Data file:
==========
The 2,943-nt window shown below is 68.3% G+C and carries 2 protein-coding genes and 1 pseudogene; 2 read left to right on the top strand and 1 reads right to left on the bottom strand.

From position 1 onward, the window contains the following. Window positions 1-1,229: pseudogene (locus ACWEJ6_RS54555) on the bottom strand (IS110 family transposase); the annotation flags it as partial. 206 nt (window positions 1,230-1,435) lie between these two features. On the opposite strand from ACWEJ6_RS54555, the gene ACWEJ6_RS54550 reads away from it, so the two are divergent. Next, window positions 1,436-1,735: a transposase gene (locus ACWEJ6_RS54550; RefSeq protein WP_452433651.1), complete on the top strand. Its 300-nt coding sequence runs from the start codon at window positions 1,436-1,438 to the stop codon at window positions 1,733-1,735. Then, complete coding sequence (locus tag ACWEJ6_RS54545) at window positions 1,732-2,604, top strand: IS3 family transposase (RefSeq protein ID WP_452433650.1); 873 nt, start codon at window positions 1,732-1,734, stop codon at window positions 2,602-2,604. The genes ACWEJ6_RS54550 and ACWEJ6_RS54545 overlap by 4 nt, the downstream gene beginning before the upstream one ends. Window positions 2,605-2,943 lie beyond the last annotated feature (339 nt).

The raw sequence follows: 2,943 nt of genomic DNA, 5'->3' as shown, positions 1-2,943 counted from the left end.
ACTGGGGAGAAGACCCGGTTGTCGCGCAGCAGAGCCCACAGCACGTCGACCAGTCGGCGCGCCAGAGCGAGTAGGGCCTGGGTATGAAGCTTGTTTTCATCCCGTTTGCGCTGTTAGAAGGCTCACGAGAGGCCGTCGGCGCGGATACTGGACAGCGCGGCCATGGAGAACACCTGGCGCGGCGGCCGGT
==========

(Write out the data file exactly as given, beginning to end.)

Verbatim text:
The 2,943-nt window shown below is 68.3% G+C and carries 2 protein-coding genes and 1 pseudogene; 2 read left to right on the top strand and 1 reads right to left on the bottom strand.

From position 1 onward, the window contains the following. Window positions 1-1,229: pseudogene (locus ACWEJ6_RS54555) on the bottom strand (IS110 family transposase); the annotation flags it as partial. 206 nt (window positions 1,230-1,435) lie between these two features. On the opposite strand from ACWEJ6_RS54555, the gene ACWEJ6_RS54550 reads away from it, so the two are divergent. Next, window positions 1,436-1,735: a transposase gene (locus ACWEJ6_RS54550; RefSeq protein WP_452433651.1), complete on the top strand. Its 300-nt coding sequence runs from the start codon at window positions 1,436-1,438 to the stop codon at window positions 1,733-1,735. Then, complete coding sequence (locus tag ACWEJ6_RS54545) at window positions 1,732-2,604, top strand: IS3 family transposase (RefSeq protein ID WP_452433650.1); 873 nt, start codon at window positions 1,732-1,734, stop codon at window positions 2,602-2,604. The genes ACWEJ6_RS54550 and ACWEJ6_RS54545 overlap by 4 nt, the downstream gene beginning before the upstream one ends. Window positions 2,605-2,943 lie beyond the last annotated feature (339 nt).

The raw sequence follows: 2,943 nt of genomic DNA, 5'->3' as shown, positions 1-2,943 counted from the left end.
ACTGGGGAGAAGACCCGGTTGTCGCGCAGCAGAGCCCACAGCACGTCGACCAGTCGGCGCGCCAGAGCGAGTAGGGCCTGGGTATGAAGCTTGTTTTCATCCCGTTTGCGCTGTTAGAAGGCTCACGAGAGGCCGTCGGCGCGGATACTGGACAGCGCGGCCATGGAGAACACCTGGCGCGGCGGCCGGT